So “this” was inevitable, wasn’t it? After the epic battle with the fungus gnats (which is still ongoing, 2 months and counting, although I think I am winning that battle), my poor house plants are so stressed from the treatment and the feeding of the gnat larva that it was inevitable the other opportune insects would begin to take advantage.
I first tweeted about the aphids I was finding at the end of January. I did some pruning and hosed off the first plant (right there you know there’s no happy ending here) and hoped for an end to the story.
Two weeks later, more aphids–not on the original plant, but on others, no where near the first. This is not good. I would say those plants went to the “compost heap” with the first (which did, before the snowfall) but since that’s now buried under feet of snow the trash can is going to have to substitute for now.
On the plus side, maybe this will finally help control those pesky gnats.
The scale on my basil, an edible plant, is not something I mess with. This is one of those tender perennial basils, ocimum basilicum ‘Pesto Perpetuo.’ Well, it was anyway before it got the scale and I took it to the compost pile.
On the plus side, this is about the latest it’s ever gotten scale. Also, it was one of the most badly gnat-infested plants, so I’m solving 2 problems in one by composting this baby.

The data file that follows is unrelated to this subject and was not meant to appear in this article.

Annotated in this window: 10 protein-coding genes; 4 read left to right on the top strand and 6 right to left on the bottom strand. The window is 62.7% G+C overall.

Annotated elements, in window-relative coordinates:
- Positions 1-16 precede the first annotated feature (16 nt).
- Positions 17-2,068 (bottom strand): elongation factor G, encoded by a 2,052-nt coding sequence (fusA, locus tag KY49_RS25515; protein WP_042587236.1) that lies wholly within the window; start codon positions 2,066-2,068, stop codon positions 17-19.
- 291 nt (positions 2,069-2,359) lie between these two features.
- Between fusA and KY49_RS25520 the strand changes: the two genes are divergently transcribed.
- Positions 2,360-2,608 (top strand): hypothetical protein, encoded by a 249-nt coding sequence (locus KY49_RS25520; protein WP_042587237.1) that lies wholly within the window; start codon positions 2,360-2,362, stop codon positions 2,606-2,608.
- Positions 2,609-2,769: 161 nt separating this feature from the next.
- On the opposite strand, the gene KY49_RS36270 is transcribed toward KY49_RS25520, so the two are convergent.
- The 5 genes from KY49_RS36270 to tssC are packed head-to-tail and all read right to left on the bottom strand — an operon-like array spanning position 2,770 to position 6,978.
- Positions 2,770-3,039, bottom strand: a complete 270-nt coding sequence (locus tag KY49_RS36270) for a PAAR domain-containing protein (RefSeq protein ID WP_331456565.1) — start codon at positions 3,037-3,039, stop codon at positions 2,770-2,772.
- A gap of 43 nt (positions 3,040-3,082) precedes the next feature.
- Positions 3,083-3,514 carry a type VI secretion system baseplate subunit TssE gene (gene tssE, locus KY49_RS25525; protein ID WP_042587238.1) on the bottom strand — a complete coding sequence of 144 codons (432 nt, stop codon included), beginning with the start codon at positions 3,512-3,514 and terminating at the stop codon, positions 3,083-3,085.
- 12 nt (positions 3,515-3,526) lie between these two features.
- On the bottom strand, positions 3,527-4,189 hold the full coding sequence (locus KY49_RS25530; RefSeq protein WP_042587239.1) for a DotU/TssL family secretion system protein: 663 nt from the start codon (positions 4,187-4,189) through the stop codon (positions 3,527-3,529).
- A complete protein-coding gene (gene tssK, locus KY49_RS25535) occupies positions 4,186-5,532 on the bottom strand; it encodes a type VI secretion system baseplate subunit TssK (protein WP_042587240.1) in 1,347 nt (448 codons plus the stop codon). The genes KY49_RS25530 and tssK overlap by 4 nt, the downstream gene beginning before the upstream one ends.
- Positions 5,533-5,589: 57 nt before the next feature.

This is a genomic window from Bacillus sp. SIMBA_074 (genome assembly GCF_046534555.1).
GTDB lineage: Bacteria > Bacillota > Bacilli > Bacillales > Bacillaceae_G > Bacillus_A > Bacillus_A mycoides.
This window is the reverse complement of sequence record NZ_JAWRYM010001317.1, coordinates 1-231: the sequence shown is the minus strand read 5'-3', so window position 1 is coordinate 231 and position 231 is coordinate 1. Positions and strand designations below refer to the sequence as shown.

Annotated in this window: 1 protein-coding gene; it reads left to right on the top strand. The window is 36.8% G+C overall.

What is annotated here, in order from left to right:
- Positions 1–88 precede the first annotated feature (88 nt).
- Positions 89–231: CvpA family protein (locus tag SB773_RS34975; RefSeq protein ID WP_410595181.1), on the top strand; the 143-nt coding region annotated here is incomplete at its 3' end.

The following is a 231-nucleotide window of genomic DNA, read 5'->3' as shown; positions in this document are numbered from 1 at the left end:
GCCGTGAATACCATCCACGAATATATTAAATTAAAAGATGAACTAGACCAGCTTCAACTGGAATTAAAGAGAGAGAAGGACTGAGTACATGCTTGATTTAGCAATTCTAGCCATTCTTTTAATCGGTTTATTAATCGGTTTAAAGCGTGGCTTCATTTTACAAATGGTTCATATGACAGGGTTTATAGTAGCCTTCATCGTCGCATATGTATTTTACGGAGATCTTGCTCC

On the minus side, no more fresh basil for a few more months.
After everything that’s been going on with the plants this winter, however, I think I can live with that!
Interestingly enough, in both cases, it was the presence of “honeydew,” that shiny, sticky substance that the plant secretes when it’s under attack, that alerted me to the individual infestations. I found each while I was watering. Take an extra 2 seconds and look at your plants. You can save yourself a lot of heartache that way.
A week ago, I spied a few spider mites on an orchid. I hosed it down and hoped for the best. So far that orchid is fine. Unfortunately, one of my lovely little ‘Twinkle’ oncidiums was so badly infested by spider mites Sunday when I came around to water again (dang those things reproduce fast! And no, the two weren’t really all that near to one another–but as spider mites go, a slight breeze is all it takes to move them! Even a draft from the heat could have done it–so it too bit the dust this past weekend. What will be next?)
This is a prime example of how “ecosystems” (be they indoor or outdoor) get stressed when under attack by a pest or disease. And once under attack, they are vulnerable to more pests and diseases. I’m waiting for the fungi to start next. Ugh!